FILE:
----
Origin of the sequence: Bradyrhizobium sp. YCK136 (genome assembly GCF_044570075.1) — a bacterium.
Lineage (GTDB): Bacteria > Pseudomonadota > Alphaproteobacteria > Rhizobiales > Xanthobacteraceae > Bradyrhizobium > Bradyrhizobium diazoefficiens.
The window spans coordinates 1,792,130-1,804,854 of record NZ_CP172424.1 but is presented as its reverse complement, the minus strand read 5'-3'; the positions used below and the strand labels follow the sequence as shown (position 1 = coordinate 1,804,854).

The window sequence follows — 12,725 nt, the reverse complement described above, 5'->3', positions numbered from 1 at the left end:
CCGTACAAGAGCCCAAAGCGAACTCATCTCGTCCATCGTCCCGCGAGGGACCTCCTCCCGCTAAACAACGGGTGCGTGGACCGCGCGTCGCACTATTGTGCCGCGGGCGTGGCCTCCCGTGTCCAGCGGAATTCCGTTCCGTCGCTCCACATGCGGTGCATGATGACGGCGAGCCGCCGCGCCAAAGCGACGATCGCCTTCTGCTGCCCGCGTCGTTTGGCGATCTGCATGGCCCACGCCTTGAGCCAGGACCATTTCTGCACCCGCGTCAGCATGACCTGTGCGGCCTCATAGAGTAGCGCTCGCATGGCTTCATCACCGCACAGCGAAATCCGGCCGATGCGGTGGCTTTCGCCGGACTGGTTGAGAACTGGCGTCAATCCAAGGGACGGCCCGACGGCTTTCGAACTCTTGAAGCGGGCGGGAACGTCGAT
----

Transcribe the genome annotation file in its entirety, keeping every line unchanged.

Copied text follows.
Origin of the sequence: Bradyrhizobium sp. YCK136 (genome assembly GCF_044570075.1) — a bacterium.
Lineage (GTDB): Bacteria > Pseudomonadota > Alphaproteobacteria > Rhizobiales > Xanthobacteraceae > Bradyrhizobium > Bradyrhizobium diazoefficiens.
The window spans coordinates 1,792,130-1,804,854 of record NZ_CP172424.1 but is presented as its reverse complement, the minus strand read 5'-3'; the positions used below and the strand labels follow the sequence as shown (position 1 = coordinate 1,804,854).

The window sequence follows — 12,725 nt, the reverse complement described above, 5'->3', positions numbered from 1 at the left end:
CCGTACAAGAGCCCAAAGCGAACTCATCTCGTCCATCGTCCCGCGAGGGACCTCCTCCCGCTAAACAACGGGTGCGTGGACCGCGCGTCGCACTATTGTGCCGCGGGCGTGGCCTCCCGTGTCCAGCGGAATTCCGTTCCGTCGCTCCACATGCGGTGCATGATGACGGCGAGCCGCCGCGCCAAAGCGACGATCGCCTTCTGCTGCCCGCGTCGTTTGGCGATCTGCATGGCCCACGCCTTGAGCCAGGACCATTTCTGCACCCGCGTCAGCATGACCTGTGCGGCCTCATAGAGTAGCGCTCGCATGGCTTCATCACCGCACAGCGAAATCCGGCCGATGCGGTGGCTTTCGCCGGACTGGTTGAGAACTGGCGTCAATCCAAGGGACGGCCCGACGGCTTTCGAACTCTTGAAGCGGGCGGGAACGTCGAT